Marlins bust out to back Buehrle, halt slide

Marlins bust out to back Buehrle, halt slide

Marlins bust out to back Buehrle, halt slide
MIAMI -- Actions spoke louder than words for the Marlins on Sunday afternoon, as the club responded with a decisive win a day after an uplifting players-only meeting.

Backed by John Buck's three-run homer and Greg Dobbs' two-run shot, the Marlins blanked the Blue Jays, 9-0, and snapped their six-game losing streak in front of 27,888 at Marlins Park.

Hanley Ramirez chipped in with a two-run triple, and Mark Buehrle struck out seven over seven shutout innings in becoming the winningest pitcher in Interleague Play.

Miami's second shutout victory of the season improved the club's mark to 5-16 in June, and gave the team a desperate sense of relief.

"It must have been that meeting yesterday," Buehrle said half-jokingly. "All the guys who spoke up did good today. I think it was just that we had good timely hitting, good pitching and great defense behind me."

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Coincidence or not, the Marlins rebounded from a sloppy 7-1 drubbing on Saturday, which prompted Ramirez to call for a players-only meeting.

"I think it's the best players meeting I've ever been involved with, because of the amount of people getting involved with it," Buck said. "The things that Hanley said to get it started, I think it resonated with quite a few guys. So what it did is it gave us that mood of, 'Let's go and let it all hang out at the beginning of the game.' That started us out good from the beginning of the game."

At a time the Marlins are looking for someone to step up, they received it from their centerpiece player.

"I think it definitely showed some leadership and some of the things that needed to be said," Buck said. "His timing was sincere. There was nothing premeditated about it or for show. It was perfectly said at a time that we needed to hear it. And it happened and needed to be heard from that person. It was good."

Ramirez, Buck, Dobbs and Carlos Zambrano were among the players who spoke up at Saturday's gathering inside the team's clubhouse.

"It was tough," Ramirez said. "But sometimes you have to take if off your chest and say what you're feeling. I wanted to hear everybody's opinions. Everybody said something. We put it together.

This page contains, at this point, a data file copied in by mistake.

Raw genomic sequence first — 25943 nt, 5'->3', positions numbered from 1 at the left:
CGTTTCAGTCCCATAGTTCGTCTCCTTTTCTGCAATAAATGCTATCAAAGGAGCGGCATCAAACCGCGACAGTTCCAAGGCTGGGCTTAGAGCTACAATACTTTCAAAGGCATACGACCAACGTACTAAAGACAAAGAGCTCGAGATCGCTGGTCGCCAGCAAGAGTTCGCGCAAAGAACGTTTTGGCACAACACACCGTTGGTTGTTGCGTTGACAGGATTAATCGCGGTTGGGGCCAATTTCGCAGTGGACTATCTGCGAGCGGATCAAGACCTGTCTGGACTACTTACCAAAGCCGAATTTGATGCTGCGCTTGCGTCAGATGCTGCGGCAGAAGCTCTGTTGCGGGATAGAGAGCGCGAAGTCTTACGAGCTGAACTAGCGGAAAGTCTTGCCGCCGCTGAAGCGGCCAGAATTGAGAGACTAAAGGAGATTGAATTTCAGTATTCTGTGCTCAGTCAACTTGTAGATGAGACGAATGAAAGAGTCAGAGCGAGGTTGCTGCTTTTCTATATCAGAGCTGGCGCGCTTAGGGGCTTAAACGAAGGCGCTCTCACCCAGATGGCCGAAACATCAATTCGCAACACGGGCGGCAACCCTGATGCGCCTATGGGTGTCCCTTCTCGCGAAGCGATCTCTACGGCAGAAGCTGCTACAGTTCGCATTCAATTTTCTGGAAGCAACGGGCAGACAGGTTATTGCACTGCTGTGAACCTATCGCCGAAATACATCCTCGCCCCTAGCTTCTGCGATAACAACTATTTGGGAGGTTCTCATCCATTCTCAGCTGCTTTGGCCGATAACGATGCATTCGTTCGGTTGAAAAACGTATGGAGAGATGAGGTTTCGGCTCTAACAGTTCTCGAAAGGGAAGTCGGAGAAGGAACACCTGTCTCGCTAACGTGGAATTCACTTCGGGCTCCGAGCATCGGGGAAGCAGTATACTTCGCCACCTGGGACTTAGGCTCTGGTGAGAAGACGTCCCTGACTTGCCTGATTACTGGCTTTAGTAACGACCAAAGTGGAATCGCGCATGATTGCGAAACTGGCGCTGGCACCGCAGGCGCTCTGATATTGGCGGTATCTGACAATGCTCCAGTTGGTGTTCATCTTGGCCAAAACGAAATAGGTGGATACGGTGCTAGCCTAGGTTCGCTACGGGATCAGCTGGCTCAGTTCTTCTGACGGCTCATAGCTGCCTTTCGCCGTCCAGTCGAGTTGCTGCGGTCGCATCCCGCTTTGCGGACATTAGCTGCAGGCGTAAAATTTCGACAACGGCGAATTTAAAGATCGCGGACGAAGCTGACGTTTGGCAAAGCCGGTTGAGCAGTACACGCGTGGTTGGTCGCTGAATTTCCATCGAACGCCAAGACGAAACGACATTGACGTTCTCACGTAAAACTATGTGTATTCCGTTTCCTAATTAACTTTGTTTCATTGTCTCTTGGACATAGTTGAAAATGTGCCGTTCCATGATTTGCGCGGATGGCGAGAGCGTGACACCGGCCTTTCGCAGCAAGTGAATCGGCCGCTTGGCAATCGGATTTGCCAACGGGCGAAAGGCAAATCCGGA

"It's hard when you're struggling. I'm not used to that. I'm fighting my way through that. I'm never going to get my head down, never. At the same time, you see young guys, it's hard. When you are not doing good, you might get sent down, you might get traded. I think you cannot think of that. You've just got to think about the game today and what you can do on the field."

On the field, the Marlins slugged their way against a team that had outscored them, 19-6, heading into Sunday.

Buck set an early tone with a three-run homer in the second inning off Jesse Chavez.

"Just a couple of pitches," Chavez said. "The cutter to Buck for the three-run homer, that kind of deflated us a little bit. That was the one that kind of stung a little bit in that inning."

The Marlins scored more than five runs for the first time since beating the Giants, 7-6, on May 25 -- a span of 26 games.

There was a mild scare in the third inning when shortstop Jose Reyes was shaken up after colliding with center fielder Scott Cousins on Brett Lawrie's fly ball.

Reyes was clipped on the right shin, and he was on the ground in pain a few seconds before walking it off.

"I'm good," said Reyes, who made a terrific catch. "When that happened, I was a little scared for a moment. But everything was good."

On this day, not much went against the Marlins.

Even during the losing streak, manager Ozzie Guillen remained upbeat.

"I don't care what people say. I'm the one running this bull," the manager said. "If I'm panicking, we're in trouble. If I panic, the coaches panic and players panic, we're in trouble. This has happened to me before. We have experience with it. We just have to stay with our chin up."

The Marlins played with emotion, energy and smarts.

In the second inning, Toronto employed a shift on the left-handed-hitting Dobbs, who countered by slapping a ground ball single to third. Omar Infante doubled to left, putting runners on second and third. Cousins laced an RBI single to left.

The crushing shot was Buck's three-run blast that landed in the 73-foot Home Run Sculpture.

"It's good to get a win, and by a good margin," Buck said. "Hopefully we catch that contagious aspect of it."

In the sixth inning, Logan Morrison took what the defense was giving, and it helped set up a two-run inning. The Blue Jays used an infield shift for the left-handed-hitting Morrison. Leading off the inning, Morrison dropped a bunt single down the third-base line. Miami combined the bunt with a blast and gained a comfortable lead. Dobbs connected on a two-run homer to right.

Defensively, Buehrle was aided by two outfield assists.

In the second inning, Rajai Davis attempted to tag and move to second on Kelly Johnson's fly ball to left. But Morrison made a strong throw, nabbing Davis. And in the fifth inning, Lawrie doubled with two outs, and he was thrown out at home by right fielder Giancarlo Stanton on Colby Rasmus' single.

"I think it was just that everything was working for us," Buehrle said. "The last week or week and a half, it seems like we didn't put anything together. It was one of those days where everything kind of came together."

Joe Frisaro is a reporter for MLB.com. He writes a blog, called The Fish Pond. Follow him on Twitter @JoeFrisaro. This story was not subject to the approval of Major League Baseball or its clubs.